The Nashville Predators find themselves down 2-1 in their best-of-five Qualifying Round series against the Arizona Coyotes after dropping Game 3 by a final score of 4-1. In such a short series it goes without saying that each game is critical. The Predators have lost two games and are already on the brink of elimination.
There will be lots of soul searching. It’s the customary thing to do when staring down the possibility of going home and having to wait another year for a shot at Lord Stanley’s Cup. But there’s a major problem the Predators need to focus on. It’s a problem that’s plagued them far too often in the playoffs: the lack of production from their second line.
All four lines have a role. The top-two groups of forwards have a fairly similar job, which largely revolves around generating offense. However, for the Predators, the top two lines are not even close to mirroring each other.
Head coach John Hynes has resurrected the famous “JOFA” line, made up of Ryan Johansen, Filip Forsberg and Viktor Arvidsson. The trio has played fantastic thus far, generating nine points, including five goals. They have pressed the Coyotes during the first three games, causing Arizona fits.
The problem comes when Hynes attempts to follow up a dominating “JOFA” shift with the second line; commonly comprised of Matt Duchene, Mikael Granlund and Kyle Turris. This combination has brought about as much joy and excitement as a root canal.
What makes this performance so much harder to accept is the moves made to acquire all three players. This was supposed to be the line that would fix the Predators’ one-dimensional offense. No longer was the value of Predators’ stock tied up in their defense. They had a top-six forward group to be proud of.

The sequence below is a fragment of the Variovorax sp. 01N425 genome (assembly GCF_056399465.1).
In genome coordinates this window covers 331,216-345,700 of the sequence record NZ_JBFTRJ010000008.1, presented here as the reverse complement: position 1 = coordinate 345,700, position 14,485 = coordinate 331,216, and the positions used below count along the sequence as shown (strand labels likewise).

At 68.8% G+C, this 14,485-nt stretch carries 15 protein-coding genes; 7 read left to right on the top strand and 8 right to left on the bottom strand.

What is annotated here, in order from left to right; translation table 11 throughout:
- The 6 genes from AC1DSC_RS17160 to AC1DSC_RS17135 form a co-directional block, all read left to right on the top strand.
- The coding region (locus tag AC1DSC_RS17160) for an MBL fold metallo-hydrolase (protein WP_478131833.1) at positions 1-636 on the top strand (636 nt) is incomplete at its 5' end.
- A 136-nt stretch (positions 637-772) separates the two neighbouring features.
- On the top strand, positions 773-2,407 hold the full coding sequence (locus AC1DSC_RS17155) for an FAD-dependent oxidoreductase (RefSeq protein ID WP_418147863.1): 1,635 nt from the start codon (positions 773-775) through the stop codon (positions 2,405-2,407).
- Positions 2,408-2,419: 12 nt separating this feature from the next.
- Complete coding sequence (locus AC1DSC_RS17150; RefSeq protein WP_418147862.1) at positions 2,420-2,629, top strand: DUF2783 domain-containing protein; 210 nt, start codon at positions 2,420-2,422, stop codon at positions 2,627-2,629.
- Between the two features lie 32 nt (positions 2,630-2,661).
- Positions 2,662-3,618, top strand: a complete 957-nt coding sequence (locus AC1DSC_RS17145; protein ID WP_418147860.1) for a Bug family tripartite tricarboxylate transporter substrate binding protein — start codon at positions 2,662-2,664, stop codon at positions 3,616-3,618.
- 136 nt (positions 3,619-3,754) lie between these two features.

Impressive Names on Paper, On Ice…Not So Much
The Predators’ made a splash when they opened up their checkbook and grabbed their flashiest free-agent acquisition in years and possibly in franchise history, signing Duchene to a seven-year, $56 million deal.
At the 2019 trade deadline, general manager David Poile seemingly outclassed his understudy, Paul Fenton – the then GM of the Minnesota Wild – when he swapped Kevin Fiala for Granlund. Now Fiala appears to have developed into a sniper that the Predators desperately need. To be clear, this shouldn’t be held against Poile. A change of scenery and playing system can unlock a player’s potential and hindsight is always 20/20, but it still hurts.
Then there’s Turris, the center who has been on the receiving end of so much negative analysis that it’s almost too easy to point out all the problems that decision has brought. The former first-round pick was supposed to have no trouble sliding into the second line center spot, but his time in Nashville has been anything but smooth.
His first full year in a Predators’ uniform he registered just 23 points in 55 games and although his 2019-20 campaign was better – recording 31 points in 62 games – you need a lot more production when shelling out $36 million over six years. To add salt to the wound, the Predators gave up a promising young defenseman in Samuel Girard to acquire Turris.
The one-two punch should be there. The Predators’ offensive arsenal should be envied. Yet so far in this series, the second line has combined for just one assist and a minus-9 rating, despite having a combined salary of $19.75 million for 2019-20.